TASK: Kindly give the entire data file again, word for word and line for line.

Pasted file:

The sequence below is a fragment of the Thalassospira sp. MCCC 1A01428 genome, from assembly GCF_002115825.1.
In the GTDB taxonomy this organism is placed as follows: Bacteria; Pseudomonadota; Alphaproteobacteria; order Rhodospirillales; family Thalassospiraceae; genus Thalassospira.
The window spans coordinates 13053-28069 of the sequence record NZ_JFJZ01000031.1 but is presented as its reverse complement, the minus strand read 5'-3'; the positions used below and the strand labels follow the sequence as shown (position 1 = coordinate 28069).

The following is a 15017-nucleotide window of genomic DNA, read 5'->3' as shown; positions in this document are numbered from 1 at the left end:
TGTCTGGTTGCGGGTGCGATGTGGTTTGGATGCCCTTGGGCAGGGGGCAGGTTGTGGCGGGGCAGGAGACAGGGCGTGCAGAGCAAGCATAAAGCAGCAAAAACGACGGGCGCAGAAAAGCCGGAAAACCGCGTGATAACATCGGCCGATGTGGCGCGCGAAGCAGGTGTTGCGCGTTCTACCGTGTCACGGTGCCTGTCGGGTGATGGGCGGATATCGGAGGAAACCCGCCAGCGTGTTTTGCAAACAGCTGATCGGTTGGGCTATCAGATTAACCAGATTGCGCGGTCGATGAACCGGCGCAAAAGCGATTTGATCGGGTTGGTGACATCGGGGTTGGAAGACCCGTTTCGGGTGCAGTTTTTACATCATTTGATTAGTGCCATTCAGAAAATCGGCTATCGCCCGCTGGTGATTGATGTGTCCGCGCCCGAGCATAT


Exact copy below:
The sequence below is a fragment of the Thalassospira sp. MCCC 1A01428 genome, from assembly GCF_002115825.1.
In the GTDB taxonomy this organism is placed as follows: Bacteria; Pseudomonadota; Alphaproteobacteria; order Rhodospirillales; family Thalassospiraceae; genus Thalassospira.
The window spans coordinates 13053-28069 of the sequence record NZ_JFJZ01000031.1 but is presented as its reverse complement, the minus strand read 5'-3'; the positions used below and the strand labels follow the sequence as shown (position 1 = coordinate 28069).

The following is a 15017-nucleotide window of genomic DNA, read 5'->3' as shown; positions in this document are numbered from 1 at the left end:
TGTCTGGTTGCGGGTGCGATGTGGTTTGGATGCCCTTGGGCAGGGGGCAGGTTGTGGCGGGGCAGGAGACAGGGCGTGCAGAGCAAGCATAAAGCAGCAAAAACGACGGGCGCAGAAAAGCCGGAAAACCGCGTGATAACATCGGCCGATGTGGCGCGCGAAGCAGGTGTTGCGCGTTCTACCGTGTCACGGTGCCTGTCGGGTGATGGGCGGATATCGGAGGAAACCCGCCAGCGTGTTTTGCAAACAGCTGATCGGTTGGGCTATCAGATTAACCAGATTGCGCGGTCGATGAACCGGCGCAAAAGCGATTTGATCGGGTTGGTGACATCGGGGTTGGAAGACCCGTTTCGGGTGCAGTTTTTACATCATTTGATTAGTGCCATTCAGAAAATCGGCTATCGCCCGCTGGTGATTGATGTGTCCGCGCCCGAGCATAT